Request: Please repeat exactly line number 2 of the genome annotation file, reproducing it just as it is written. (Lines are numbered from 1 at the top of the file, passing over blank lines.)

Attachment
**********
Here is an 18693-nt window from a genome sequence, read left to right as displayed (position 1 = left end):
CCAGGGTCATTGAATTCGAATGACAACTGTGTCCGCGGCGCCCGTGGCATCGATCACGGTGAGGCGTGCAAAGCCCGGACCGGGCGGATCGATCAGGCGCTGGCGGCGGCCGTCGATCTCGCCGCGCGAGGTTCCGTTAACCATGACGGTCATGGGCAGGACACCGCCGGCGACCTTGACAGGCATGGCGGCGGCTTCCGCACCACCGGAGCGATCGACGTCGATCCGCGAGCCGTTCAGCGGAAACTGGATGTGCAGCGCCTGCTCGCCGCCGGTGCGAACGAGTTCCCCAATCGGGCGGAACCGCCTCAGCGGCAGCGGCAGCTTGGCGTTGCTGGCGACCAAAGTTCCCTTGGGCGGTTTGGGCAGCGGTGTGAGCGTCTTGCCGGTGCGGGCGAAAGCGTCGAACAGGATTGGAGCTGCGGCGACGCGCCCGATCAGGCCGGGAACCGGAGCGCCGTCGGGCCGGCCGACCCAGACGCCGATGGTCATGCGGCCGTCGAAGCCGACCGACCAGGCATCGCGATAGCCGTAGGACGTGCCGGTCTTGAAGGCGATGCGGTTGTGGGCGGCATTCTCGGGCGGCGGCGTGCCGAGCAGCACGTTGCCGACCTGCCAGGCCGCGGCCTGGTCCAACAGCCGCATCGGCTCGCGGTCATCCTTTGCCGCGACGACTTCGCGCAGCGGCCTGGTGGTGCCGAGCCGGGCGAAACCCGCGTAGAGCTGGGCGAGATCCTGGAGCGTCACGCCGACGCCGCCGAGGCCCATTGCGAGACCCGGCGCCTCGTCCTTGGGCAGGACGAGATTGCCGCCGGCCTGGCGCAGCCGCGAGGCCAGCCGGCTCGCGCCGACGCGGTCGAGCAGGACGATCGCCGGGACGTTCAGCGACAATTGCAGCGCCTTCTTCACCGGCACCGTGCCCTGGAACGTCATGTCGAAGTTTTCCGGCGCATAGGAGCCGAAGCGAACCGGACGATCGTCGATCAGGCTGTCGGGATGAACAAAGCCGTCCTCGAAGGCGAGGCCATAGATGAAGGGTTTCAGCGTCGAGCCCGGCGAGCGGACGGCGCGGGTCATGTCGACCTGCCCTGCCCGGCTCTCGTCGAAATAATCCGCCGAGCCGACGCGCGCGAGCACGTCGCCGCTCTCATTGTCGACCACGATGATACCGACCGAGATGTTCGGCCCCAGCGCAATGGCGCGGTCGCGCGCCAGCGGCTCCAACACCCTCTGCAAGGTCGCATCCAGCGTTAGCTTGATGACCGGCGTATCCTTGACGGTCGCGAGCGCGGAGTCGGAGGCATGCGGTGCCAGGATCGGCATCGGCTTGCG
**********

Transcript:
CCAGGGTCATTGAATTCGAATGACAACTGTGTCCGCGGCGCCCGTGGCATCGATCACGGTGAGGCGTGCAAAGCCCGGACCGGGCGGATCGATCAGGCGCTGGCGGCGGCCGTCGATCTCGCCGCGCGAGGTTCCGTTAACCATGACGGTCATGGGCAGGACACCGCCGGCGACCTTGACAGGCATGGCGGCGGCTTCCGCACCACCGGAGCGATCGACGTCGATCCGCGAGCCGTTCAGCGGAAACTGGATGTGCAGCGCCTGCTCGCCGCCGGTGCGAACGAGTTCCCCAATCGGGCGGAACCGCCTCAGCGGCAGCGGCAGCTTGGCGTTGCTGGCGACCAAAGTTCCCTTGGGCGGTTTGGGCAGCGGTGTGAGCGTCTTGCCGGTGCGGGCGAAAGCGTCGAACAGGATTGGAGCTGCGGCGACGCGCCCGATCAGGCCGGGAACCGGAGCGCCGTCGGGCCGGCCGACCCAGACGCCGATGGTCATGCGGCCGTCGAAGCCGACCGACCAGGCATCGCGATAGCCGTAGGACGTGCCGGTCTTGAAGGCGATGCGGTTGTGGGCGGCATTCTCGGGCGGCGGCGTGCCGAGCAGCACGTTGCCGACCTGCCAGGCCGCGGCCTGGTCCAACAGCCGCATCGGCTCGCGGTCATCCTTTGCCGCGACGACTTCGCGCAGCGGCCTGGTGGTGCCGAGCCGGGCGAAACCCGCGTAGAGCTGGGCGAGATCCTGGAGCGTCACGCCGACGCCGCCGAGGCCCATTGCGAGACCCGGCGCCTCGTCCTTGGGCAGGACGAGATTGCCGCCGGCCTGGCGCAGCCGCGAGGCCAGCCGGCTCGCGCCGACGCGGTCGAGCAGGACGATCGCCGGGACGTTCAGCGACAATTGCAGCGCCTTCTTCACCGGCACCGTGCCCTGGAACGTCATGTCGAAGTTTTCCGGCGCATAGGAGCCGAAGCGAACCGGACGATCGTCGATCAGGCTGTCGGGATGAACAAAGCCGTCCTCGAAGGCGAGGCCATAGATGAAGGGTTTCAGCGTCGAGCCCGGCGAGCGGACGGCGCGGGTCATGTCGACCTGCCCTGCCCGGCTCTCGTCGAAATAATCCGCCGAGCCGACGCGCGCGAGCACGTCGCCGCTCTCATTGTCGACCACGATGATACCGACCGAGATGTTCGGCCCCAGCGCAATGGCGCGGTCGCGCGCCAGCGGCTCCAACACCCTCTGCAAGGTCGCATCCAGCGTTAGCTTGATGACCGGCGTATCCTTGACGGTCGCGAGCGCGGAGTCGGAGGCATGCGGTGCCAGGATCGGCATCGGCTTGCG